9. Peatland Restoration

  10. Given the increased global interest for peatland restoration initiatives, it is proposed to dedicate a separate panel to the subject and an additional call for papers is now being sought. The proposed thematic areas are listed below as a guide and 'food for thought'. The list should not be viewed as exclusive. Restoration initiatives can be manifold and multidimensional. At one end of the spectrum rewetting is an option when the right conditions prevail; at the other end, mitigation measures and better management practices also have an important role to play. This session is intended to provide an opportunity to share experiences and lessons learned - and to provide more clarity to policy makers, particularly with regard to intended outcomes and expected costs.

  11. Asiaflux

  12. Convenor: Takashi Hirano Laboratory of Environmental Informatics, Hokkaido University, Japan


    AsiaFlux is a regional research network set up to co-ordinate the monitoring of terrestrial biosphere-atmosphere exchanges of carbon, water, and other atmospheric constituents such as non-CO2 greenhouse gases and volatile organic carbons in Asia. AsiaFlux is created as an inter-disciplinary community, in which not only scientists set up and operate flux towers but also soil scientists, plant ecologists and physiologists work together to contribute to the outcome. Monitoring sites of AsiaFlux cover various and diverse geographical and ecological topography ranging from tropical forests near the equator to tundra in the Arctic including wetlands near sea level to grasslands on the Tibetan Plateau. Among these sites peatland ecosystems have been drawing our special attention and interest because of their vulnerability to climate change and human activities such as natural and man-made bush fires, plantation and land development. Recently, studies in peatlands in Southeast Asia have dramatically increased due to the opening of more lands for development and usage, in order to better understand carbon and greenhouse gas exchanges in tropical peatlands, their roles in the global budgets and the effect of potential changes influenced by climate change and human activities. We are pleased to promote this area of research by including a collaborative session in IPC2016, which is being held in Southeast Asia for the first time, to discuss present status, potential changes and sustainability/resilience of peatland ecosystems, especially those of tropical peatlands, in terms of terrestrial biosphere-atmosphere exchanges.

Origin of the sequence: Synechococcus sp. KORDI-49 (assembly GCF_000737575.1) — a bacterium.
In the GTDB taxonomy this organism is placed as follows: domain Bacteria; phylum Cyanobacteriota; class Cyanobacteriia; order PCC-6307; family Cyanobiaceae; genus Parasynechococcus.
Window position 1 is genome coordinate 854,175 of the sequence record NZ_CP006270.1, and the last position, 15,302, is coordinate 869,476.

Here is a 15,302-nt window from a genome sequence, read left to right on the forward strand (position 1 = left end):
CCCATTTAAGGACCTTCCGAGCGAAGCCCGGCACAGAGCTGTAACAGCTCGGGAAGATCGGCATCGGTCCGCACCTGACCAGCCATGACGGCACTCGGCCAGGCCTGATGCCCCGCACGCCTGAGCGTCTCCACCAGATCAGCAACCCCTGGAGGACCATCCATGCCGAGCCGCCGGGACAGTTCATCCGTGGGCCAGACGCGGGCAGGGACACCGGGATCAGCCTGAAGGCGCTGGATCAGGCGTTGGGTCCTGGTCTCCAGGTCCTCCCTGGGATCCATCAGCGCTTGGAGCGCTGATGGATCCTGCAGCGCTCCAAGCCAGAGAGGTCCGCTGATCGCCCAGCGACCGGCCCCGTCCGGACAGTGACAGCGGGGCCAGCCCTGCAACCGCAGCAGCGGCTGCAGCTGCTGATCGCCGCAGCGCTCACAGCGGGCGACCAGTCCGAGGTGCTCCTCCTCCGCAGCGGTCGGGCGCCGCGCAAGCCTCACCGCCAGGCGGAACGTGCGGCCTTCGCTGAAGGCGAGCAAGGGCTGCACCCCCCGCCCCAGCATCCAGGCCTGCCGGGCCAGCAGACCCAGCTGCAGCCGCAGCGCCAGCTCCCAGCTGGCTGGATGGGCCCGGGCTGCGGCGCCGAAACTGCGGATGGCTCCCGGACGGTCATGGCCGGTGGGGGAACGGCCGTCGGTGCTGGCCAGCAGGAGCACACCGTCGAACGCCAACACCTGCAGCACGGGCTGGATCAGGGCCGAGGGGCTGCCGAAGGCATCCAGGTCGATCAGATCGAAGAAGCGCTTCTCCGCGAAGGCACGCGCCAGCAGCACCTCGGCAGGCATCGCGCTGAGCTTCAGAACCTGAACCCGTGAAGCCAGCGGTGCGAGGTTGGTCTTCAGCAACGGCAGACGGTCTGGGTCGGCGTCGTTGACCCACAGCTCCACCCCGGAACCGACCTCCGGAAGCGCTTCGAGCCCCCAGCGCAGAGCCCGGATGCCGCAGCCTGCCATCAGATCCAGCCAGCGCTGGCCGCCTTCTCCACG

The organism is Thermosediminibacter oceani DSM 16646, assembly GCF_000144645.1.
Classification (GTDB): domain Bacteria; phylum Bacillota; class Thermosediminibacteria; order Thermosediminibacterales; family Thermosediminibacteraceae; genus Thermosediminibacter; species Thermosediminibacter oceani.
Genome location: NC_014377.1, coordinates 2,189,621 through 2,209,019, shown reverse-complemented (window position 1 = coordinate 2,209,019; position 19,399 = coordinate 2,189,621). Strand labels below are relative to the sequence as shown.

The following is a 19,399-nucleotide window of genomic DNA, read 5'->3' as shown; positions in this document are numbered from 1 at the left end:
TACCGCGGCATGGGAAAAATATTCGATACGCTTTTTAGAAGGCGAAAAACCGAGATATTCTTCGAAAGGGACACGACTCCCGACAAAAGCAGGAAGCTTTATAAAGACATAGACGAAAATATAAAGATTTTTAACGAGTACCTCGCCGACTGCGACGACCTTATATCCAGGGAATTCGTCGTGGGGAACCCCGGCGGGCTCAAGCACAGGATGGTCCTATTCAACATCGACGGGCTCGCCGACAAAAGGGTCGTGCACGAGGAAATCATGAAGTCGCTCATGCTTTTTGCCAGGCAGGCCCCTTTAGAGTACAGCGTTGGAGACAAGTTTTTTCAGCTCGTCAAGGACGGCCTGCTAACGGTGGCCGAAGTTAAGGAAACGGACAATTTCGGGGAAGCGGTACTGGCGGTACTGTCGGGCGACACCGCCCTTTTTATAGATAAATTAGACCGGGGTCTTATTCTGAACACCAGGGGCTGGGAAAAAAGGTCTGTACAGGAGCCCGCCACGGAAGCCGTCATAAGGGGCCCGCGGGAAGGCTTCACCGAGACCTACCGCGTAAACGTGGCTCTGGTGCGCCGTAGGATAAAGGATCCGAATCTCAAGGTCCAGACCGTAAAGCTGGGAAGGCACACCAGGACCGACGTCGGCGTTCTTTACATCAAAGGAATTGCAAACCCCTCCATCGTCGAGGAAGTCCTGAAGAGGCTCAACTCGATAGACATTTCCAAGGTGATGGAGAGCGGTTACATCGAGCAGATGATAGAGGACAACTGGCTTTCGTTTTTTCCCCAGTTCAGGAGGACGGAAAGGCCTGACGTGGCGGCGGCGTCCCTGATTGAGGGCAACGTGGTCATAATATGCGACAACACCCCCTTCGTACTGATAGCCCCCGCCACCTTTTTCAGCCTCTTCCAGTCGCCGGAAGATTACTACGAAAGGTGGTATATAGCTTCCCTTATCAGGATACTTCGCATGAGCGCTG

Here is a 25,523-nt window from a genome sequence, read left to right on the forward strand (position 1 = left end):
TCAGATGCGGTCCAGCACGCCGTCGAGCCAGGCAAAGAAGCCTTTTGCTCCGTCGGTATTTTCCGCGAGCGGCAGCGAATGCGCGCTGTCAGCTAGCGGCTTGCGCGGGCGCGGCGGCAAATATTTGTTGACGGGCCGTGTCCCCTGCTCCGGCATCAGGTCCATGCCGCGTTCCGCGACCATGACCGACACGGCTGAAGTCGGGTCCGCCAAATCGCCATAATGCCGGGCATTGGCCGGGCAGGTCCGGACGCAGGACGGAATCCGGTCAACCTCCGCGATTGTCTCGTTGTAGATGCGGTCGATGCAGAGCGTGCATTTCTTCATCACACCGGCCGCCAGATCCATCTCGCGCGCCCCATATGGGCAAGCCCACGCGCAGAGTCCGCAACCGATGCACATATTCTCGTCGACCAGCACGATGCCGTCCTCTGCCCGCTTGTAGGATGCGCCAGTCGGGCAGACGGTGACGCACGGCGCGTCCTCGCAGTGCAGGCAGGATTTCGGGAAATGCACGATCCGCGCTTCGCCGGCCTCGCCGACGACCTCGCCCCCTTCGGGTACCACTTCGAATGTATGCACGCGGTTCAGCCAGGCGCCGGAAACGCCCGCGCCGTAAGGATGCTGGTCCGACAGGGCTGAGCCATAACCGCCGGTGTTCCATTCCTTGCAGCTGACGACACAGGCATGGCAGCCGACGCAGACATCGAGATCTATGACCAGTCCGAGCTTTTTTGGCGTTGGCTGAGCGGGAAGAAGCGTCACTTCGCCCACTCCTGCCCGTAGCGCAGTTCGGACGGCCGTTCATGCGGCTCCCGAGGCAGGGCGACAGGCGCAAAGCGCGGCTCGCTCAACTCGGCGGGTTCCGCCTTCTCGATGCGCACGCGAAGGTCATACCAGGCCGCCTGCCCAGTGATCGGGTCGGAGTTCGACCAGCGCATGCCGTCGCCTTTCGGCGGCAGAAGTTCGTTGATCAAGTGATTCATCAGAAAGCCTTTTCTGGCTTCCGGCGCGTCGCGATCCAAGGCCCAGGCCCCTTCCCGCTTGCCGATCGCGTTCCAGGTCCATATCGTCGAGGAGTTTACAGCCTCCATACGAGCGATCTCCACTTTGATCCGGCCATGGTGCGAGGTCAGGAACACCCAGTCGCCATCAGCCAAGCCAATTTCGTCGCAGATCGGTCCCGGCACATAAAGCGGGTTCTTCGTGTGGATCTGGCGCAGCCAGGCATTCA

We welcome suggestions on session topics, keynote addresses as well as recommendation on keynote speakers for the various sessions. Please communicate your ideas and suggestions to the conference secretariat at peat2016@gmail.com
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Last Updates: 30 March 2016

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In The Highlights

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Important Dates

  • Deadline for Abstract Submission

    15 January 2016
  • Deadline of Extended Abstract Submission

    30 April 2016 img
  • Deadline for Normal Registration

    30 June 2016